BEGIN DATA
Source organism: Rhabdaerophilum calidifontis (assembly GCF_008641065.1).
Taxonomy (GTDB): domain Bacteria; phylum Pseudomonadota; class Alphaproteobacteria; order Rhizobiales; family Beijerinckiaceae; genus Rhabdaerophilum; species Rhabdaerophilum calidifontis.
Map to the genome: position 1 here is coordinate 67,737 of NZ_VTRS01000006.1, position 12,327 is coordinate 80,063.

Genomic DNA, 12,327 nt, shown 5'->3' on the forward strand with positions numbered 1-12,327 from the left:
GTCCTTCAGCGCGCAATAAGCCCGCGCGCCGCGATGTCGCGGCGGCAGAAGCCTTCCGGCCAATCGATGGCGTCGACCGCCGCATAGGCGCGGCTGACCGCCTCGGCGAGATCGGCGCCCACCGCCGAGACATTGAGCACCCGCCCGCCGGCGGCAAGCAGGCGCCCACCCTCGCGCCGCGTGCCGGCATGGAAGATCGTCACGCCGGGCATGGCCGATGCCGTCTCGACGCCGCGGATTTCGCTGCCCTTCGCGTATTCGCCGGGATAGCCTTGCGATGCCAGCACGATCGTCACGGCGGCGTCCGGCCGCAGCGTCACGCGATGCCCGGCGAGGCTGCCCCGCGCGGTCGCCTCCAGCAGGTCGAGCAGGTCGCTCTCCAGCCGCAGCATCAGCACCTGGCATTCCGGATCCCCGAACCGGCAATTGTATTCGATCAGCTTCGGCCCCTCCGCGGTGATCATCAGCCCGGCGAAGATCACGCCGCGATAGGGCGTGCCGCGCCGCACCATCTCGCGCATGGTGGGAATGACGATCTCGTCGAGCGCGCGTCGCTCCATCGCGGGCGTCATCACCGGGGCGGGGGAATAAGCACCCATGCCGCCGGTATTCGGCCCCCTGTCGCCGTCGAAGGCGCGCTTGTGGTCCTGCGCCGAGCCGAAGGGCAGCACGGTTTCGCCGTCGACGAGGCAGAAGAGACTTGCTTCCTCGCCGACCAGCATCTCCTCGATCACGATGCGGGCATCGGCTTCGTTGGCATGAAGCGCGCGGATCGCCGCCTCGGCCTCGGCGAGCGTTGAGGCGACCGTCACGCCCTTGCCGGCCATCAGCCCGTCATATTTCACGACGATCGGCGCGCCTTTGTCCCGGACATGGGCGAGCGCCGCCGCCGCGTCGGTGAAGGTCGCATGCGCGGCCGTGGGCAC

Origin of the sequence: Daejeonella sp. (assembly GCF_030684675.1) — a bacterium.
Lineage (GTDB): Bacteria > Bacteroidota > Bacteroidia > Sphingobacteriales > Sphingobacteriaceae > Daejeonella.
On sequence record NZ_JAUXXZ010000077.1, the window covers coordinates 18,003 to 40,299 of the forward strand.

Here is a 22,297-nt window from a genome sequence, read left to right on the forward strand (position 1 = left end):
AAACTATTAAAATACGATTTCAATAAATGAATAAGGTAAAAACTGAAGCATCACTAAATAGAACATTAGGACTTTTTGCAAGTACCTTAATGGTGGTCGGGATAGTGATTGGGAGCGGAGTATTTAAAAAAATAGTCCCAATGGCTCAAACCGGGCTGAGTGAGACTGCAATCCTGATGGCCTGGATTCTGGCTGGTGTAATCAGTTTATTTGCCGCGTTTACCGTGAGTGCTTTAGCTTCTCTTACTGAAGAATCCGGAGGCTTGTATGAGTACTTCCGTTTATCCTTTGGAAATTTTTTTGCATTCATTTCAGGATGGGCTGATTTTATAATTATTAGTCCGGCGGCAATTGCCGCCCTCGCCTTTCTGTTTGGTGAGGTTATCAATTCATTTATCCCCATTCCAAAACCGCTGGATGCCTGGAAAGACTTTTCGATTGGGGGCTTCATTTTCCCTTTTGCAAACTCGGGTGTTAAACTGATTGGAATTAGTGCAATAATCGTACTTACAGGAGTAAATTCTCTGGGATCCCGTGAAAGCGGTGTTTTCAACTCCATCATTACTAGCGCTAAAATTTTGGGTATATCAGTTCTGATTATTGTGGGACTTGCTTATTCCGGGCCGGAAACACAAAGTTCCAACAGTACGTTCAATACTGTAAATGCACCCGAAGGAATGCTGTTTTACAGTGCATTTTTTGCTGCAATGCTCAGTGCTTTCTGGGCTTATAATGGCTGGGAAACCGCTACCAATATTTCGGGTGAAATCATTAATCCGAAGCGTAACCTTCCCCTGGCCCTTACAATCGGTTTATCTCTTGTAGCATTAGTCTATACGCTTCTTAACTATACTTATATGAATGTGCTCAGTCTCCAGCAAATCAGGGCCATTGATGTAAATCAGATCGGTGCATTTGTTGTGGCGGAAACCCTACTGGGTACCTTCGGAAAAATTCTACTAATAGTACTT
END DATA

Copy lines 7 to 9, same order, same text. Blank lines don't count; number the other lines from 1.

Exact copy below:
Lineage (GTDB): Bacteria > Bacteroidota > Bacteroidia > Sphingobacteriales > Sphingobacteriaceae > Daejeonella.
On sequence record NZ_JAUXXZ010000077.1, the window covers coordinates 18,003 to 40,299 of the forward strand.

Here is a 22,297-nt window from a genome sequence, read left to right on the forward strand (position 1 = left end):